Sea surges have devastated a wide stretch of Sri Lanka's eastern coastline, including popular tourist beaches in the south. Thousands are reported dead and more than a million people have been forced from their homes.
Eyewitnesses to the disaster wrote to the BBC News website about their experiences.
Sri Lanka is perhaps the least prepared to cope with a disaster of this magnitude as a result of the massive floods that struck the country only a few weeks ago. In some parts, the civil war hasn't helped either. For example, the tidal waves have uprooted thousands of landmines in war-torn regions, making rescue efforts dangerous and inaccessible for the neediest. However, the damage is widespread - north to south, east to west. As I write this, I can hear an old lady crying on the phone to inform her relatives abroad about the deaths in their family.
Justin, Colombo, Sri Lanka
Thank the Lord that I am safe in Sri Lanka despite all the catastrophe happening here. We were at the beach when it happened - we were told not to go into the sea because a tidal wave had come in. I thought that only meant that the tide had come in and would go out as the day went by. I did not comprehend the full danger of tidal waves and wanted to stay and see how far the water would come up. A friend had better sense and insisted we leave. It was eerie driving away from the coast as people streamed towards it, likely to see what was happening, the radio news announced what had transpired but it was only when I saw the full extent of what had happened on TV that I understood the magnitude of the destruction caused.
Judie, Toronto, Canada
I was finally able to talk to some people in Bentota, on the south-west coast of Sri Lanka. All the tourist hotels, the railway station in Bentota have been destroyed/damaged. Hotels were packed with tourists. Many have drowned, injured, though numbers not known. Estimates of foreigners injured etc currently given are probably highly underestimated. I understand that a train load of people were swept away. The country needs a massive amount of help even to get back on its feet.
Wijit Dharma, Edmonton, Canada
My cousin Mr Daya Ranjan Wijaya Gunawardana was a passenger in the train that was washed off at Hikkaduwa, Sri Lanka. His compartment was filled with water and turned around four times before it landed. When he scrambled out with great difficulty he found his grown-up son and daughter, who were travelling with him, also clinging to the side. Amazingly, they are fine, except for body aches.
Dr Upul Wijayawardhana, Grantham, UK
I was jogging in the early morning when, with a huge noise, the waves came in and covered the entire area with water. Shops and small houses collapsed and people were running all over to find a safe place. Some were trying to carry their belongings with them. Many people are displaced and the armed forces are trying their best to help the people who are affected.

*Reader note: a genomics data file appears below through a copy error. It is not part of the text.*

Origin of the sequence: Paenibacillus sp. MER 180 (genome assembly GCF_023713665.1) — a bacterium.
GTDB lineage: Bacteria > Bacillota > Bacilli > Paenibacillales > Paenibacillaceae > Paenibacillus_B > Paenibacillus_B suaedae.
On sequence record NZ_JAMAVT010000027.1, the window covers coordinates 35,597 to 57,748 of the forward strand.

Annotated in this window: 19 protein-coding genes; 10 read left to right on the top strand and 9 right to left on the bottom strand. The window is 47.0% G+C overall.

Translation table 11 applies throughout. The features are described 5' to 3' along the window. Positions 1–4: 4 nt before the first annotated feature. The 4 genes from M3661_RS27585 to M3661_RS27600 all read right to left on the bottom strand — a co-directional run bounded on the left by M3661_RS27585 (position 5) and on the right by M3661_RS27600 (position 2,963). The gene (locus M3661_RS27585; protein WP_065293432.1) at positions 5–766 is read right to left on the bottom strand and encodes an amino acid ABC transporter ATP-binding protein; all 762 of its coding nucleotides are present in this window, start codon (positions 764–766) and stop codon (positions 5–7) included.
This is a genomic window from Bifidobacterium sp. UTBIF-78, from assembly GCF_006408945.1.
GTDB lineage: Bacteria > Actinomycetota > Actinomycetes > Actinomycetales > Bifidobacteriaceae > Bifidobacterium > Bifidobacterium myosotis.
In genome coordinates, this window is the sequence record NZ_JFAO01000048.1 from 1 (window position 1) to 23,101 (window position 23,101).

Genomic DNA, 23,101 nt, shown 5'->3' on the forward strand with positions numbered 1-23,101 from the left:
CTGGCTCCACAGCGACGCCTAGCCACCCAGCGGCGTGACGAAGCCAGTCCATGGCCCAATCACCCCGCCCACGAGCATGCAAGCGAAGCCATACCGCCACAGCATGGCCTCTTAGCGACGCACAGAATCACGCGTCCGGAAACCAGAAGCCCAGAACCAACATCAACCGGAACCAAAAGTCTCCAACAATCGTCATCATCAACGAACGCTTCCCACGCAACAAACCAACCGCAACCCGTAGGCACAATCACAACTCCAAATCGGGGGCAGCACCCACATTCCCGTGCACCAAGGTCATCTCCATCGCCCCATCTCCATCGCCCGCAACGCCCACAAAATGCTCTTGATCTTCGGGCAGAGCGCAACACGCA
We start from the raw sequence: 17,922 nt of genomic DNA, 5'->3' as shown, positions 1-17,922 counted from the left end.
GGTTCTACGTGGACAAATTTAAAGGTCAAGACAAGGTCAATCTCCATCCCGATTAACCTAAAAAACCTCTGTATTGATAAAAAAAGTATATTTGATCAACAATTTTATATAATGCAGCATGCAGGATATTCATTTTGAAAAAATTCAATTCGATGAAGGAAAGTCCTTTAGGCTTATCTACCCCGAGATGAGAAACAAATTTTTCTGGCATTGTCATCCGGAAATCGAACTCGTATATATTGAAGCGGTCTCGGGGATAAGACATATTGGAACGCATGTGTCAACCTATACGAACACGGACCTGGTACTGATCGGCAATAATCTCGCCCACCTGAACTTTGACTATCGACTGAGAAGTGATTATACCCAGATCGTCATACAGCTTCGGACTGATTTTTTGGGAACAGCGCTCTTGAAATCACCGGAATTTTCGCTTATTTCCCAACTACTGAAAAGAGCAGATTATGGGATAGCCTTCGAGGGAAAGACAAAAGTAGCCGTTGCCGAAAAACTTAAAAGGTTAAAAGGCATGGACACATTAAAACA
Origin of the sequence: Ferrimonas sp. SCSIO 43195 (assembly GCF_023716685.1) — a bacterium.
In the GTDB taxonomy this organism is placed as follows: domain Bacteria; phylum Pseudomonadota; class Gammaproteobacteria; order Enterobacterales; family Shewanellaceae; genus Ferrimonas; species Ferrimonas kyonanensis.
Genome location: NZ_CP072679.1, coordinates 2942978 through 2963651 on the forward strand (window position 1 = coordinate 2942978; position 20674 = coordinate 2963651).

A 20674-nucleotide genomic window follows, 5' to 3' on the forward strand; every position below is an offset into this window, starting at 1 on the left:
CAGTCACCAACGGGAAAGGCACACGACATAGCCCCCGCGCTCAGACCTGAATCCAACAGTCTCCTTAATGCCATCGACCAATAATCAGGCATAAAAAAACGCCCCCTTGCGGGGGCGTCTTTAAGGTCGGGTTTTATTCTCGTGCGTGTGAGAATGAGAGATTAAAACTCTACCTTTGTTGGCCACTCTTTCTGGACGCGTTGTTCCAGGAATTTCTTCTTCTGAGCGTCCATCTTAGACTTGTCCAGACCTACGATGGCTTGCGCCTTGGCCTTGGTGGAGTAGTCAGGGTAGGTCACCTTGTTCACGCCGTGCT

K Prasanna, Colombo, Sri Lanka
I'm emailing from an internet cafe across the road from our hotel, Browns Beach in Nygombo. Sitting on the beach terrace having lunch, I saw an enormous wave heading for us. We all jumped up and ran - all we could hear was breaking glass and screams. It was chaos, people were injured by spraying glass and some had to be taken to hospital. The ground floor of the hotel is devastated, as are all the beach bungalows. The hotel staff are amazing, having food brought in, looking after the guests. Travel agents have not even been in touch, we have not a clue what is happening about being re-housed. There are no hotels free, they are all booked up. At least 50 families in the hotel have lost luggage drifting out to sea. It really is bad here. People are praying in the churches, the locals are all leaving town.
Jacqui Walker, Sri Lanka
The tsunami has caused inconceivable damage in Sri Lanka. The extent of the damage can be visualised by the following facts - a train with 1500 passengers was washed away, all passengers missing, buses are seen floating in deep sea with no clue of the passengers on board, some villages, hotels and markets have washed away leaving no trace.
Harshana Somapriya, Moratuwa, Sri Lanka
Huge tidal waves hit many different coastal areas here in Sri Lanka. The most devastating tides were seen in Muttur and Trincomalee and the death toll is nearing four figures. Witnesses are bewildered as to how fast everything happened. One moment they saw the sea water rise to heights of around 20-feet and the next moment it was as calm as ever. Some parts of Colombo have also seen minor waves entering the shores, some hitting the rail roads and bringing down shanties. This is the first and worst we have ever seen.
Mohamed Mohideen, Colombo, Sri Lanka
I would like to express my gratitude to the people of Sri Lanka. When the wave hit our hotel not one member of staff fled in fear, instead they helped us. The manager himself was washed away by the wave but he surrvived and then came back to make sure all his guests got out safely!
Whilst their country reaches new levels of tragedy hour by hour the people selflessly evacuated us to safety in Colombo and then relentlessly looked after us until we got flights home.
I feel that I owe the staff of my hotel my life. Thank you all!
Deana, Swindon, England